Oh, hello and good morning.
Whenever the subject of popular music comes up, I always talk about Jethro Tull. Most young people don't remember them, only recognize them from the few songs on classic rock radio, or (if they are into metal) they recall that they were the ones who sniped a well deserved Grammy away from Metallica. Older folks get this hazy glaze across their faces, as if you mentioned the sibling of a friend from elementary school or asked them what their favorite snack was in second grade.
Nevertheless, despite their fade from general public awareness, my top three favorite bands are still Jethro Tull, Jethro Tull, and Jethro Tull. This anomaly has a lot behind it, and if you are curious why I've written about Tull so much, then perhaps this'll help to explain it.
First off, it's important to define the band. Officially, Jethro Tull as an entity lasted from 1968 until 2014 when band leader Ian Anderson declared it dissolved, but in reality Jethro Tull is Ian Anderson. Anderson has written the vast majority of the songs released under the Tull moniker during it's 45 year existence and served as the lead singer, chief flautist, and oft-times guitarist. Perhaps more significantly, the untrained ear isn't likely to be able to distinguish between work released under his solo banner. The point is easily debated, but it will serve my purposes here.
One reason that Anderson's music first captured my ear is the diverse range of sounds he manages to capture. Describing the Jethro Tull sound to the unfamiliar takes a lot of genre name-dropping. It's clearly rock and roll of some sort (though not always) with a lot of heavy influence from blues, jazz, folk, world, and classical. The good fellows at ProgArchives.com label Tull a "Progressive Folk Rock" band, which is a nice term for it, though not all encompassing. In truth, no single descriptor can cover the entire catalog of Anderson's music because it's far too broad ranging in style. Tull in the mid 80s is a far cry from Tull in 1972 or thereabouts is a far cry from Tull in 1991 is a far cry from Ian Anderson in 2003. Some of the work is very atmospheric and ambient and some is deafening and snarling. Some of it is claustrophobic as a narrow alleyway on a foggy day down by Baker Street and some of it is as bright as a Summer day gazing into the sun. Whatever mood I'm in, I can find a Tull album to fit in.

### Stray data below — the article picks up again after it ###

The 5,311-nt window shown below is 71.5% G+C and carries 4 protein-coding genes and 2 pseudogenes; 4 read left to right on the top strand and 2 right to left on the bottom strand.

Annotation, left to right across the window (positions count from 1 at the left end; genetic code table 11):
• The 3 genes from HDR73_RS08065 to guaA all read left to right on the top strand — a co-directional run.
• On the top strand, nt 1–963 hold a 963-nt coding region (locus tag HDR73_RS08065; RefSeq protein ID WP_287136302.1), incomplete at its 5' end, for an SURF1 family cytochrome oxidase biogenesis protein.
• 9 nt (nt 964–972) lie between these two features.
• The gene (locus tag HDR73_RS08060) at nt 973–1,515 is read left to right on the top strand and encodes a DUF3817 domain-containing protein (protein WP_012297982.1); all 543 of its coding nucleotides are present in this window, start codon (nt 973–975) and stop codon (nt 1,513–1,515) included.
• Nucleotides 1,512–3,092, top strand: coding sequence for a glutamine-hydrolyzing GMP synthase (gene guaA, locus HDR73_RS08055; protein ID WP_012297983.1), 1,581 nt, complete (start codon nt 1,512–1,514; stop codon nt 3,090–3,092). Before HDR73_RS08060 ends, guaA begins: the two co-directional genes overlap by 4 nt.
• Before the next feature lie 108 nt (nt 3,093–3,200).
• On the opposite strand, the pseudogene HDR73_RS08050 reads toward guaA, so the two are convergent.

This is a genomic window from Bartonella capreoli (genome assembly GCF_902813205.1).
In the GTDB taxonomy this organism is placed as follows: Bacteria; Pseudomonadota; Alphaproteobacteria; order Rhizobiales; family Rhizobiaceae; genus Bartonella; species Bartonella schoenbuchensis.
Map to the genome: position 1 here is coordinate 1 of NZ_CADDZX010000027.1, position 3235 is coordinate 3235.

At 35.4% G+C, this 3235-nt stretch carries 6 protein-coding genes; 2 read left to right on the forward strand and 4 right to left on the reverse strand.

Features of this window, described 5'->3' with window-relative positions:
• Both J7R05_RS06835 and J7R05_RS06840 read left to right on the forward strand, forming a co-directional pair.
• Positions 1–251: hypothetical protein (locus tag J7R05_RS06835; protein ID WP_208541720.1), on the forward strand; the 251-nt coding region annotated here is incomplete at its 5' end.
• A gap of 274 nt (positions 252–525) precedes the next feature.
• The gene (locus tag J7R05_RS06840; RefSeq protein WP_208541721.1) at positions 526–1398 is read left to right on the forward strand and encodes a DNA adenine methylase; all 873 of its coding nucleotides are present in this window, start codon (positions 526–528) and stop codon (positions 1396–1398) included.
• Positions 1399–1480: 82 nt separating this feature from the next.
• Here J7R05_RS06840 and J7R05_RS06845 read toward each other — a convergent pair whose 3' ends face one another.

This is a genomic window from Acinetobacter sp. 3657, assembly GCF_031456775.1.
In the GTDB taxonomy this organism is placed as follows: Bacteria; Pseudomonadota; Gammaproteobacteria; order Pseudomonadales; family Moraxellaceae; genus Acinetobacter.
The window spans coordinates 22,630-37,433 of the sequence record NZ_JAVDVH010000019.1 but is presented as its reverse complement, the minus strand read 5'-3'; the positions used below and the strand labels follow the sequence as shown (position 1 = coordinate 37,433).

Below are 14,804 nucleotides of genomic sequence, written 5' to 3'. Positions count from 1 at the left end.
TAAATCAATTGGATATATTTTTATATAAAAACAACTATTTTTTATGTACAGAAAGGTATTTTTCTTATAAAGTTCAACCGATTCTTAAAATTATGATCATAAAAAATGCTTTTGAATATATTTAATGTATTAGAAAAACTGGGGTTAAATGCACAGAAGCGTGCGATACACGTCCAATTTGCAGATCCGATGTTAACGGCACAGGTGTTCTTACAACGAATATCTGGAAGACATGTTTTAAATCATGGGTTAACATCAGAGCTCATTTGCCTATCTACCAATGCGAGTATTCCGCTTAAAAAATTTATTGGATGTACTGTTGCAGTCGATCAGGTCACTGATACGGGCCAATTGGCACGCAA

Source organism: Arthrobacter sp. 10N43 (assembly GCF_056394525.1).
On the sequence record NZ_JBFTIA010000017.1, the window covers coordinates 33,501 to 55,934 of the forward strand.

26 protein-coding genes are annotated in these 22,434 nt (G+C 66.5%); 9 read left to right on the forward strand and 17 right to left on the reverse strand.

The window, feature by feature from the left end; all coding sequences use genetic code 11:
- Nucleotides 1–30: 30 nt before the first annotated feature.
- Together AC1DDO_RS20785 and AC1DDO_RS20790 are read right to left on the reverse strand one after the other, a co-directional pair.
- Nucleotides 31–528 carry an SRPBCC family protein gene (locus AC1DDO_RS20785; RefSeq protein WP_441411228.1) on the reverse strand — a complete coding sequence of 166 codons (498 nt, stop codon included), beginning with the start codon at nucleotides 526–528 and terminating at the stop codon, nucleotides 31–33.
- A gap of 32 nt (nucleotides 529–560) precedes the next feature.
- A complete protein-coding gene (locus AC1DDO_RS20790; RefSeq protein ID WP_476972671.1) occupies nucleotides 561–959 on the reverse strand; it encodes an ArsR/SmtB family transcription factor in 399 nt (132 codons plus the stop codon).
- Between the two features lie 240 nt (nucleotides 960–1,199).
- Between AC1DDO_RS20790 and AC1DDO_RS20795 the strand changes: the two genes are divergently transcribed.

I consider myself a "music before lyrics" listener, but Anderson's lyrics are among the best I've ever heard. In his prime, he was the best in rock at painting a picture, setting the stage, and casting your mind into unknown worlds populated by lecherous homeless men, eight year old prodigious poets, afterworld ghosts and medieval minstrels strumming on lutes as noblemen look on. His words do all this without being stiltedly awkward and with a poetic flourish– although often with tongue firmly planted in cheek.
Perhaps the best way to truly understand, you have to listen to it yourself. If it's not your cup of tea, that's too bad.
I'll have another cup, before I go off to work.
The Meandering Hexagon
Why Jethro Tull?
Oh, hello and good morning.